New Alternator Gets Hot

MrSony

Geezer
Nov 15, 2014
6,157
113
Des Moines, Iowa
Ok. Bought a new 12si alternator.
This is a napa alternator part number https://www.napaonline.com/en/p/NNE1N4350?impressionRank=1

It doesnt charge at idle, but at say 900-1100rpm it will read 13 volts on the gauge. Fine enough. Overdrive pulley will fix that. But, it gets hotternhell, to the point you'll get 2nd degree burns touching it. 3 hours after I shut my car off the headers were ice cold but the alt was still warm to the touch. I was looking at it, and is the fan mounted for counter clockwise use? Do I need a clockwise fan? The air intake at the back is not blocked, theres about 1.5-2" of space between it and the valve cover. (and yes I swapped the wires around, it was late and I was up for 24 hours at that point).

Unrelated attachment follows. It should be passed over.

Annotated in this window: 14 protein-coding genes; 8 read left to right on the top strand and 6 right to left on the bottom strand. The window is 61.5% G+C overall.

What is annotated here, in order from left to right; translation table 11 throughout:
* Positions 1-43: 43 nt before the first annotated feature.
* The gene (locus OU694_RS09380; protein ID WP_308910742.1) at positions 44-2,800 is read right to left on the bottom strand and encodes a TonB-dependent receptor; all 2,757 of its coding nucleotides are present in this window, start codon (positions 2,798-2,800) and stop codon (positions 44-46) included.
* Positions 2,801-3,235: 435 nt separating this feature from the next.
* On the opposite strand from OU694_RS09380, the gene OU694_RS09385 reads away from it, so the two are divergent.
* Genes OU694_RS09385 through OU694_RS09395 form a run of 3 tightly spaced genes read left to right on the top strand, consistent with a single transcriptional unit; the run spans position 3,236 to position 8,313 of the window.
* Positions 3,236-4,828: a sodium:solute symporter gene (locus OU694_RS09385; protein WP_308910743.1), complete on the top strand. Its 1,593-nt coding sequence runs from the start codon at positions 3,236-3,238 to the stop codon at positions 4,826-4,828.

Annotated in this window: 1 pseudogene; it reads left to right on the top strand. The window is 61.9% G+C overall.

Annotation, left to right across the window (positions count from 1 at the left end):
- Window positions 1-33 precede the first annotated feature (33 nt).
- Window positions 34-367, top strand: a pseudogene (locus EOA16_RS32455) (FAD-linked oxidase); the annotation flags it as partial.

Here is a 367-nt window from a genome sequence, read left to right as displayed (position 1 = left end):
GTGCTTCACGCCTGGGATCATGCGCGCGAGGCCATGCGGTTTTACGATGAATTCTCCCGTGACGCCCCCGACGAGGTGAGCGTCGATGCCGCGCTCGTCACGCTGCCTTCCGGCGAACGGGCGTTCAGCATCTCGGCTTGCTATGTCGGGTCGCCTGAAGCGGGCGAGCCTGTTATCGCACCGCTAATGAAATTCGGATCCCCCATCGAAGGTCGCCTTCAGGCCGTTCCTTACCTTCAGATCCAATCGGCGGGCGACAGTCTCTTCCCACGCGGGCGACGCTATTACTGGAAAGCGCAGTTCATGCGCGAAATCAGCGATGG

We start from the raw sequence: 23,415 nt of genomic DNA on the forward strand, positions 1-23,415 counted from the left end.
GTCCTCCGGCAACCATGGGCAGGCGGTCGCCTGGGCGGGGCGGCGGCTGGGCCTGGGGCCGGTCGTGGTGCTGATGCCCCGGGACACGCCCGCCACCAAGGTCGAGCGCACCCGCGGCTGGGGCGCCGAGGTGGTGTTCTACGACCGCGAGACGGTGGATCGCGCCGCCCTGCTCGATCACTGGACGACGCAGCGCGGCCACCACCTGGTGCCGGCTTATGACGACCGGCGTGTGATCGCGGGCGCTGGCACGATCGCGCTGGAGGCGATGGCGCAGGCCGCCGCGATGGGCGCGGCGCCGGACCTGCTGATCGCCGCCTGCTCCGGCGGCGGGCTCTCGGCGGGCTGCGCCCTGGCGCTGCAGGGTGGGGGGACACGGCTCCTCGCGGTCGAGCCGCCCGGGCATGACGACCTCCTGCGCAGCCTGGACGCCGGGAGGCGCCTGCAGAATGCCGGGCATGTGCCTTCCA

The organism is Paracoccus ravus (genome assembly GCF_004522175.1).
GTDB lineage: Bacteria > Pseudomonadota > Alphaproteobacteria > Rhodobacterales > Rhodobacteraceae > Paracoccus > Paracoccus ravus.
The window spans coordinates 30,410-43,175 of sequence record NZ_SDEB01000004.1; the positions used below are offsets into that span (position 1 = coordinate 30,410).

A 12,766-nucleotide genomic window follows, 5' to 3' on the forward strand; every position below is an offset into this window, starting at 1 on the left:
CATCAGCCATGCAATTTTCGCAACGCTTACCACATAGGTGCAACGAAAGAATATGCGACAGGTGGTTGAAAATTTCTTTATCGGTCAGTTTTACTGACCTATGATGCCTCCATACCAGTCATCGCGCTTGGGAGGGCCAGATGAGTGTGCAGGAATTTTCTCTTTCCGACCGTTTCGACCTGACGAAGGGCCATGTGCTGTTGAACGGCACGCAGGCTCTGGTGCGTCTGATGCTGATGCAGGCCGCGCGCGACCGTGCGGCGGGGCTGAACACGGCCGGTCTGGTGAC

241495215_574496853738386_8277166257445850400_n.jpg
 
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mikester

Royal Smart Person
Mar 10, 2010
2,121
113
Small town NY
Not sure if it would make a difference but I would use a heavier gauge wire from the output post. Maybe you have a defective alternator. Take it back and get a different one.
 
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Oct 14, 2008
7,454
113
Melville,Saskatchewan
I had 94 amp Wilson 12SI reman that would not charge at idle but put out 14+ volts, once revved up. It sounds defective, it should be at least mid 13's if properly charging.
 

jlcustomz

G-Body Guru
Nov 22, 2011
953
93
It's just a p.o.s. alternator with very poor internals if it doesn't charge at idle with that pulley. A 78 amp alternator should be fair for running fans
I'd also agree with a larger output wire not being a bad idea , as well as checking engine grounds & maybe even adding another. I usually ground a multi-terminal battery to radiator core support also. Grounds likely aren't your real issue, but it's peace of mind to keep em not the issue, now & forever.
I assume you 're talking about some sort of add on electric fans, which do require a decent alternator.